• When you go to the bathroom, take the time to empty your bladder completely. This will reduce the need for subsequent trips to the toilet.

  • Talk with your doctor about all prescription and over-the-counter medications you take; some, such as antihistamines and decongestants, may affect urination. Your doctor may be able to adjust dosages or change your schedule for taking these drugs, or he or she may prescribe different medications that cause fewer urinary problems.

  • Avoid drinking fluids in the evening, particularly caffeinated and alcoholic beverages. Both can affect the muscle tone of the bladder, and both stimulate the kidneys to produce urine, leading to nighttime urination.

Should surgery become necessary, keep in mind that there are several surgical techniques available and that just because a technique is new doesn't mean it is better. Before proceeding, check with your health insurance company to make sure your choice is covered. Not every health plan covers every procedure, and because there are several effective treatments, you may want to choose one that your insurance will cover. Also, if you choose a surgical procedure, find a surgeon who has extensive experience with that specific procedure.

Table 2: Medications for BPH


Potential side effects


5-alpha-reductase inhibitors

dutasteride (Avodart)

finasteride (Proscar, generic)

Although uncommon, decreased libido, decreased ejaculate volume, and impotence may occur.

Help shrink larger prostate glands. Reduce need for surgery. Not beneficial for small prostates. Slow to act; can take up to two years to see full benefits. Can lower PSA levels considerably.

May increase risk of aggressive prostate cancer; important to monitor PSA.

Alpha blockers (nonselective)

doxazosin (Cardura, generic)

terazosin (Hytrin, generic)

Dizziness, headache, and fatigue are most common. Nasal congestion, dry mouth, and swelling in the ankles can also occur. Hypotension (low blood pressure), although rare, may pose a danger for some people.

Should be used carefully by those with hypertension or heart disease.

Alpha blockers (selective)

alfuzosin (Uroxatral)

silodosin (Rapaflo)

tamsulosin (Flomax, generic)

Dizziness, headache, and fatigue are most common. Nasal congestion, dry mouth, and swelling in the ankles can also occur.

Do not lower blood pressure, but men taking silodosin may notice a drop in blood pressure upon standing.


dutasteride and tamsulosin (Jalyn)

Dizziness, headache, and fatigue may occur. Hypotension (low blood pressure), although rare, may pose a danger for some people.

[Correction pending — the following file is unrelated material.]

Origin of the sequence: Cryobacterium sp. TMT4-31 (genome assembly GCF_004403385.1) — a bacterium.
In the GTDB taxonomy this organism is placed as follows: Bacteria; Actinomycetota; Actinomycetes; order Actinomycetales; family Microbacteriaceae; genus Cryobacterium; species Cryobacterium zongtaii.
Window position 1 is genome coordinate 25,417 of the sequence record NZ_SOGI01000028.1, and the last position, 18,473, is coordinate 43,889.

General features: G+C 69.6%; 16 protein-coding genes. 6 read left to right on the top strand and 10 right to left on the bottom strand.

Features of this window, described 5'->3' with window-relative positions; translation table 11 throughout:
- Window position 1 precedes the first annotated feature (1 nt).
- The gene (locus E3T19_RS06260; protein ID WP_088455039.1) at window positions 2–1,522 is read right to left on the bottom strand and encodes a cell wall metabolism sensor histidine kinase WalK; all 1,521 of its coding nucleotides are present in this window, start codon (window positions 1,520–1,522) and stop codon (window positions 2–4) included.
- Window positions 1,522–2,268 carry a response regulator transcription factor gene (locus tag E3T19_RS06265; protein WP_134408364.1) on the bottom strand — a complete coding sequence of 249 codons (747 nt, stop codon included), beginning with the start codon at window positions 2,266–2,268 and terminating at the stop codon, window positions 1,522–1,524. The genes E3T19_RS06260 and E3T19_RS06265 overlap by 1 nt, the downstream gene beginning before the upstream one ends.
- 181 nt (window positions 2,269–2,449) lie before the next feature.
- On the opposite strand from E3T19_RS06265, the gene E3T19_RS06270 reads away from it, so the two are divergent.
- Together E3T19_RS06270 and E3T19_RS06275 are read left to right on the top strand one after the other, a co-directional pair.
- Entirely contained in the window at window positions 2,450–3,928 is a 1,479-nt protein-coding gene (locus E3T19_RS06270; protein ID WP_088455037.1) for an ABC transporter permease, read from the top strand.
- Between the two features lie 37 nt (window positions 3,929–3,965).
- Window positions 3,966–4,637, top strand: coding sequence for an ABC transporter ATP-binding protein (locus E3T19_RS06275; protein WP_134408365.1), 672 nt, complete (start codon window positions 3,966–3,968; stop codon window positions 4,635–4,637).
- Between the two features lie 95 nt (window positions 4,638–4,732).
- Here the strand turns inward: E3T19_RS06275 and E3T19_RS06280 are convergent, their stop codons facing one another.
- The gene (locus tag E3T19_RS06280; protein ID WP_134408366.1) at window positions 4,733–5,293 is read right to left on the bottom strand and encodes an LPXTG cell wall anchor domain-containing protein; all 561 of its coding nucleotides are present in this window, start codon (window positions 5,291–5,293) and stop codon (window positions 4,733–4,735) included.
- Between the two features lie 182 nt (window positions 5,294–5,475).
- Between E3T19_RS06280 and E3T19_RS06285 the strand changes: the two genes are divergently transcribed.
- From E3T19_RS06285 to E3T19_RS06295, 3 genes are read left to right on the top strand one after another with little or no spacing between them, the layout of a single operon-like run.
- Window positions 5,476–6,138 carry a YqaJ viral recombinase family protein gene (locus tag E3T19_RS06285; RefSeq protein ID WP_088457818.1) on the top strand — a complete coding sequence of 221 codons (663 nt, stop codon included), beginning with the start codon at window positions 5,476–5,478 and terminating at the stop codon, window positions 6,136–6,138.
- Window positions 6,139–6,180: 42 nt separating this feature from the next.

Can lower PSA levels considerably.

May increase risk of aggressive prostate cancer; important to monitor PSA.

PDE5 inhibitor

tadalafil (Cialis)

Headache, flushing, upset stomach, nasal congestion. Temporary disturbances in color vision possible. In rare cases, may cause priapism, an erection that lasts too long.

Do not take more than one pill in 24 hours. Do not take if you are also taking alpha blockers or nitrate medications, to avoid risk of hypotension (low blood pressure that can cause fainting).

Medications that treat BPH

Before suggesting surgery, your doctor is likely to recommend medication for BPH (see Table 2). The FDA has approved three types of drugs for BPH:

  • 5-alpha-reductase inhibitors, including dutasteride (Avodart) and finasteride (Proscar, generic)

  • alpha blockers, including doxazosin (Cardura, generic), terazosin (Hytrin, generic), alfuzosin (Uroxatral), silodosin (Rapaflo), and tamsulosin (Flomax, generic)

  • a PDE5 inhibitor, tadalafil (Cialis).

The FDA has also approved a medication that combines the 5-alpha-reductase inhibitor dutasteride with the alpha blocker tamsulosin (the combination is marketed as Jalyn). These drugs work in different ways to alleviate urinary symptoms, and they often work well together (see Figure 5).

Figure 5: How BPH medications can help


Alpha blockers attach to certain receptors in the prostate, bladder, and urethra, blocking chemical signals that tell muscles in these structures to contract. As a result, the muscles relax, allowing urine to flow more freely.


The 5-alpha-reductase inhibitors block the hormone responsible for prostate growth, eventually causing the prostate to shrink.